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While I don't think speech recognition is going to be ready for the cockpit soon (both maturity and environmental issues, like high cockpit noise, are going to be issues), but there are areas where it will be easier to apply than others. Notably things that are not an immediate safety issue if they're not done quite right. Many communication and navigation tasks fall into that category. Consider: "Raccoon: comm one, Chicago center!" or "Dreamy: navigation, show next segment!" Things where keeping the pilots eyes and hands on the primary tasks (rather than flipping switches) would be a good thing. Those could be an advantage in strong turbulence as well, when moving a lot of small controls becomes more difficult (or even touch screens, as we're starting to see now).

User currently onlineMir From United States of America, joined Jan 2004, 21530 posts, RR: 55
Reply 16, posted (9 months 4 weeks 9 hours ago) and read 3701 times:

Quoting rwessel (Reply 15):
Things where keeping the pilots eyes and hands on the primary tasks (rather than flipping switches) would be a good thing.

But the times when things that aren't immediate safety issues if they're not done right get done is a relatively low-workload period. So there's plenty of attention capability that can be used to do things.

Just because something seems cool doesn't mean it should go into a product. The auto industry has been besieged by all sorts of horribly-implemented user interface items because the marketing department wants this and that whiz-bang feature that will make people think they're driving an advanced and/or futuristic car. But this isn't the auto industry - if something is going to go into a cockpit, it should go into a cockpit because it provides more benefits than the extra complexity it's going to inevitably introduce. In the case of voice recognition, I just don't see it.

Quoting rwessel (Reply 15):
Those could be an advantage in strong turbulence as well, when moving a lot of small controls becomes more difficult (or even touch screens, as we're starting to see now).

I've never had a problem manipulating controls in turbulence. I've never tried to use a cockpit touchscreen in turbulence, but I would very much hope that the avionics designers thought about that during the design process.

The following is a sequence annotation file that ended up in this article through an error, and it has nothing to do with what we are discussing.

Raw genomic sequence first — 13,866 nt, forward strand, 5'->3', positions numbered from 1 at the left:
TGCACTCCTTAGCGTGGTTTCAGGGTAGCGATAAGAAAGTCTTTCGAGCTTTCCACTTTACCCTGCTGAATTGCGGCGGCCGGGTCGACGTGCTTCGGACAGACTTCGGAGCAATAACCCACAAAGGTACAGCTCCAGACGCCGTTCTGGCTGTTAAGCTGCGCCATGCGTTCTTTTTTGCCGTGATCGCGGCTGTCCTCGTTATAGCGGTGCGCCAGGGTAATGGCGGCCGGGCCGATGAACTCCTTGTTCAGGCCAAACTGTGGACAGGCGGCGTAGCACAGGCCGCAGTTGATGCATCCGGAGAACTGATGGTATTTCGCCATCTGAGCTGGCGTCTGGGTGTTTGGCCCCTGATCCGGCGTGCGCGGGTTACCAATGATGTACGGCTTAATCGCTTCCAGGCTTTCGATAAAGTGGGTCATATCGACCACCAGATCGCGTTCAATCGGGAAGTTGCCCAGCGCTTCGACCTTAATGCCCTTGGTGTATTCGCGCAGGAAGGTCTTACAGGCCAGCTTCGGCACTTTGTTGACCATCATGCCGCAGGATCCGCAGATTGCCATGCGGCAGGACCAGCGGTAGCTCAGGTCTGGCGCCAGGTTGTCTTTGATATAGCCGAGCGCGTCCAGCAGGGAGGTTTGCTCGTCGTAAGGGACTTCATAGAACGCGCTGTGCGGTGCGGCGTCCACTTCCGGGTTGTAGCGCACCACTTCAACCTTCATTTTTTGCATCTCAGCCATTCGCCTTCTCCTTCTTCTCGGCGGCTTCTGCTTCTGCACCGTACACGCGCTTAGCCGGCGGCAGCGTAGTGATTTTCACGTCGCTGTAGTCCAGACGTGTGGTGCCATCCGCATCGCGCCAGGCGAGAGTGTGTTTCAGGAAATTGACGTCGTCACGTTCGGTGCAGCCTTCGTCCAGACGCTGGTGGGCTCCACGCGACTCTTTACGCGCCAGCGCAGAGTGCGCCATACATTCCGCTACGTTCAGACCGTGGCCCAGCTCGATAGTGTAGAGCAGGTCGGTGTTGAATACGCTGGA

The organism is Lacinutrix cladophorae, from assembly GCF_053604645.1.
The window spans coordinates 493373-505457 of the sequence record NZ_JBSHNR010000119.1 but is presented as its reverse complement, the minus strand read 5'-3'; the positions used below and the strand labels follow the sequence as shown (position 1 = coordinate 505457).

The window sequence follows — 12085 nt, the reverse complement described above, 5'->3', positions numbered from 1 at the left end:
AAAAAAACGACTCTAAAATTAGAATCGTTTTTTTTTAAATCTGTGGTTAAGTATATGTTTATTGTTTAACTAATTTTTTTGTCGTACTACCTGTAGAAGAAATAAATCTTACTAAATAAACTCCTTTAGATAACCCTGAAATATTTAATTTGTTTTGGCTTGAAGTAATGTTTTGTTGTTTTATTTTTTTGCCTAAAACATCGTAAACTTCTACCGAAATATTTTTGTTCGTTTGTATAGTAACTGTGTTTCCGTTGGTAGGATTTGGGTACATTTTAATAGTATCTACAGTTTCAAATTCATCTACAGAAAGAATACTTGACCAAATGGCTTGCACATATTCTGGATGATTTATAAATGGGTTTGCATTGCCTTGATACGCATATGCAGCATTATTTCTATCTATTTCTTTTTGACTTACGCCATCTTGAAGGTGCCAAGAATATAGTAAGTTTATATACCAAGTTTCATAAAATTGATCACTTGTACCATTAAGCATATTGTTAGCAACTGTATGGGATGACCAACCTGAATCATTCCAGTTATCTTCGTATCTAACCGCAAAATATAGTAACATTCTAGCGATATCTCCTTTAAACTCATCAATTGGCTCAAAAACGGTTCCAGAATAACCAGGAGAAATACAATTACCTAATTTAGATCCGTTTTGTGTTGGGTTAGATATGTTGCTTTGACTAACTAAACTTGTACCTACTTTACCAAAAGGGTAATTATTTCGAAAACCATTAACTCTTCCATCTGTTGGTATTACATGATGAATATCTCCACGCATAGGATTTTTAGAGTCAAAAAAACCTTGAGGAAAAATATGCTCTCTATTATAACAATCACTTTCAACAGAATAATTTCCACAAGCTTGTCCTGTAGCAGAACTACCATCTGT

-Mir



7 billion, one nation, imagination...it's a beautiful day
User currently offlineairmagnac From Germany, joined Apr 2012, 303 posts, RR: 44
Reply 17, posted (9 months 4 weeks 2 hours ago) and read 3643 times:

The benefit of speach recognition would be to gain a couple milliseconds or make handling easier in adverse conditions.
However, as Mir pointed out, the time gain would be negated by the need to wait for feedback and confirm the order, as there is an additonnal communication transfer from the pilot to the machine. And again as Mir said, handling enhancement would be marginal.
On the other hand, the system would have to work against the noise background, accents, mispronounciations, stressed pilots with distorted voices, ambiguities and parasitic speach (casual chit chat). Also, it's easy to figure out how to transmit a command when there is a button with a tag right in front of you. With speach recognition the pilot has to memorize all the commands ; not a problem in most cases, but it could be an issue in a high stress environment. So I figure the buttons would have to stay, and there is no gain in terms of cockpit layout.

I just don't see how the benefits could possibly become significant enough to justify the amount of issues and risks. But that's for cockpit interfaces.
Maybe maintenance applications could make good use of it ? The background noise factor could be even more of a problem, though.


Quoting Starlionblue (Reply 8):
I do think that speech recognition will enter the cockpit at some point, but it will do so in military aircraft first. There tends to be more time critical stuff in combat.

And as the time critical stuff can mean life or death, the risk of mis-recognition of a voice command may be acceptable on a fighter. On an airliner, I'd guess not.
And military aircraft sometimes fly in extreme conditions in terms of accelerations and attitude, impeding the movement to the switches and buttons. Not so true for an airliner